Researchers from the University of Waterloo have developed a small battery-less sensor for detecting water leaks in buildings.

The 5 mm in diameter sensor is composed of stacked nanoparticles that when introduced to moisture experience a chemical reaction that generates electricity enough to power associated electronics — namely a wireless radio and sensors for capturing temperature and other environmental conditions — to send notifications to a smartphone via internet.

Because the sensor does not include a battery or other associated circuitry, it is inexpensive to create — costing roughly $5 each to produce. Current methods for leak detection using larger, battery-operated sensors can be expensive, which makes it potentially cost prohibitive for building owners to outfit entire buildings with enough moisture detecting sensors. As such, undetected leaks can destroy property and result in hefty repair expenses. However, researchers believe that the Waterloo sensor will encourage building owners to install even more sensors as the sensors are affordable, thereby improving building protection.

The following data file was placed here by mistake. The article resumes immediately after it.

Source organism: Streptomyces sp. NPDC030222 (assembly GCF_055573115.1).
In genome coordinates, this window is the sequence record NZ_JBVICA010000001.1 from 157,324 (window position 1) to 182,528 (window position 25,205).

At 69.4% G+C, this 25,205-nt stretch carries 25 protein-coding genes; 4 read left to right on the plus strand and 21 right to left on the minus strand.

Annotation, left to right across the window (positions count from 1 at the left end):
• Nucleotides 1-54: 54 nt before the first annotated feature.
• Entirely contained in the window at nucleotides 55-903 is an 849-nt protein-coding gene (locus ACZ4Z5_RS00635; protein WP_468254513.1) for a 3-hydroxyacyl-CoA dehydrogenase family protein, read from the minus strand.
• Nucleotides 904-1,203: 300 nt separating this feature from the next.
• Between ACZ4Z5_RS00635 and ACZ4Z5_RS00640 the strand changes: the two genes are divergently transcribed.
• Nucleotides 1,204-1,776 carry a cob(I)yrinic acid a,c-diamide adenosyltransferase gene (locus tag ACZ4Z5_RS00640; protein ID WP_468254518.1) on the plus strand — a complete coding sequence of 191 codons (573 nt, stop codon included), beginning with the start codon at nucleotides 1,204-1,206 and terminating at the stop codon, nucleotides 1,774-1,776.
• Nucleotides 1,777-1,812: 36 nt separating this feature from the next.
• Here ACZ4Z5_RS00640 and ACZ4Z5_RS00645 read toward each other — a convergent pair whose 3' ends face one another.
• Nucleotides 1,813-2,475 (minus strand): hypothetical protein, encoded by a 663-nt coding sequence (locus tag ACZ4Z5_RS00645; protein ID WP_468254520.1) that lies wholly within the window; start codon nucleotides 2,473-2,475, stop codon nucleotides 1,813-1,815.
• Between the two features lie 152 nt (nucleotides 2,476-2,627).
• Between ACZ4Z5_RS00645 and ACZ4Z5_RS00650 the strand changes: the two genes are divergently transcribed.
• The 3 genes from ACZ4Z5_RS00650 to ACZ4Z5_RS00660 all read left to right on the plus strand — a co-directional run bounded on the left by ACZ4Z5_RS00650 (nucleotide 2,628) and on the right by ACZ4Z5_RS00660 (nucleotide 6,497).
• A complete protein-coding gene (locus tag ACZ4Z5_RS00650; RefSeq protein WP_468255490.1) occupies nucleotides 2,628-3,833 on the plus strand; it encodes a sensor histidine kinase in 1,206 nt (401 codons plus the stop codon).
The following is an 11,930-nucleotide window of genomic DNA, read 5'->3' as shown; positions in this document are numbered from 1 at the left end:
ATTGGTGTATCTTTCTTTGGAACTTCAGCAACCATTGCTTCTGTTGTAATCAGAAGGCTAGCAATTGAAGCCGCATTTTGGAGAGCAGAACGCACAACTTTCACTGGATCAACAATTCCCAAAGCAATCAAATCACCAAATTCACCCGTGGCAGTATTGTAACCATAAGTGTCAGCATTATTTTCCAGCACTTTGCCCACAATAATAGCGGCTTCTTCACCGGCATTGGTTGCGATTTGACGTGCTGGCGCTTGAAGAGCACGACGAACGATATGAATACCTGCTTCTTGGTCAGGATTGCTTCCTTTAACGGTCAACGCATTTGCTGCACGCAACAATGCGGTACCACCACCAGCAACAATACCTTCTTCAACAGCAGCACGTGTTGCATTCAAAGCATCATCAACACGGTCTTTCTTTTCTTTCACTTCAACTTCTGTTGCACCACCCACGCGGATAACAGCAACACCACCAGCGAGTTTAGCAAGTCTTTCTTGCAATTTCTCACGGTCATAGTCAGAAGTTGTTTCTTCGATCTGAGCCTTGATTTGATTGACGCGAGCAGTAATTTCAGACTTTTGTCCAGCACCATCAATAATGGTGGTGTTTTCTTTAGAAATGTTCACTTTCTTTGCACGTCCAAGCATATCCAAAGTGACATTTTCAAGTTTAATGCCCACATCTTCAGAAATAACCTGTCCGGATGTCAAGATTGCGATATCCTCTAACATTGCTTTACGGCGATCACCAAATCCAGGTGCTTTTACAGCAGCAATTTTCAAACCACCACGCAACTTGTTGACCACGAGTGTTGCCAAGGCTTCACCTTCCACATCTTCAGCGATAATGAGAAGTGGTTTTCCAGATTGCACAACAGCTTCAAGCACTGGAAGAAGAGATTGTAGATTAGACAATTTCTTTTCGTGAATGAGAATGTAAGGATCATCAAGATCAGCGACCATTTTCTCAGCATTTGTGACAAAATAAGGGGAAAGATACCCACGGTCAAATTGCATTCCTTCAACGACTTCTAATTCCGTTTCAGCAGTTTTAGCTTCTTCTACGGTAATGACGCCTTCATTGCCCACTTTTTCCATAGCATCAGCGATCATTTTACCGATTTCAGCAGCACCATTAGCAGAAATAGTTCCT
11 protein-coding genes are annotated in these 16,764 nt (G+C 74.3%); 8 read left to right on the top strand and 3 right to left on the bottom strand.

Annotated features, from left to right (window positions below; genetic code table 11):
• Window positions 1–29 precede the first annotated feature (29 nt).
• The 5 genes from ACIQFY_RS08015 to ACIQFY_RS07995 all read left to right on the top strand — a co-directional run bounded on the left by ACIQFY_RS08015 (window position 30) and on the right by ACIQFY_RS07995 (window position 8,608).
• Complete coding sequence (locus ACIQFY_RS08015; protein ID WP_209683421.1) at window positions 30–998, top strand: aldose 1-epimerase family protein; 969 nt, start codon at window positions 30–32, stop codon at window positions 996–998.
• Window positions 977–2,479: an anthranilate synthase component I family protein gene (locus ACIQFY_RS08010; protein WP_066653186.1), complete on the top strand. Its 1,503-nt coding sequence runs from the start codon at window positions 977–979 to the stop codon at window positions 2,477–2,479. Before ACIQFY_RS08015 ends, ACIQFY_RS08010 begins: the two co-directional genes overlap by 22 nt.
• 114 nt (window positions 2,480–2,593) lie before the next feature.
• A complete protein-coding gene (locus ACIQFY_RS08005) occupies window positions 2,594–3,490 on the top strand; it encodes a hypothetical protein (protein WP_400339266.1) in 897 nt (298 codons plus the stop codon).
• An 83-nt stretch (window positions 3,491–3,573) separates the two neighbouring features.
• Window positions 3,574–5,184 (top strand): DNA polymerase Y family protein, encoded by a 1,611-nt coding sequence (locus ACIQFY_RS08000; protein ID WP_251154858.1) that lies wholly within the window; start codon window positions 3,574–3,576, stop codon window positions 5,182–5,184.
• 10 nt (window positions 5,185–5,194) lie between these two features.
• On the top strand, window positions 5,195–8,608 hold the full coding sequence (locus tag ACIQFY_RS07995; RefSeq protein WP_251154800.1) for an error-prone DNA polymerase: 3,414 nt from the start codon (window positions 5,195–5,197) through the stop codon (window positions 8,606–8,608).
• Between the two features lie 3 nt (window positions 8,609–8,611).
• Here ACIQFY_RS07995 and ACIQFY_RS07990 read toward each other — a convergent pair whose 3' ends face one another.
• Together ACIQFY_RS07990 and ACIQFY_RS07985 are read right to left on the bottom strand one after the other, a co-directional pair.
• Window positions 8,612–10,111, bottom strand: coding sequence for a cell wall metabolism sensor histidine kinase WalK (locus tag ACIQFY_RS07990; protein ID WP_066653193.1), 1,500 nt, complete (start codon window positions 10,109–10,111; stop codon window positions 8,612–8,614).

In addition to detecting leaks, the sensors are reusable, require minimal maintenance and can be placed in difficult to reach locations throughout a building.

Additionally, the researchers believe that the sensors may have a host of other possible uses, including as sensors for detecting leaks in adult diapers and for detecting wound leakage in bandages.

The research appears in a paper titled, “Development of novel water leak detection mesh network utilizing battery-less sensing nodes."

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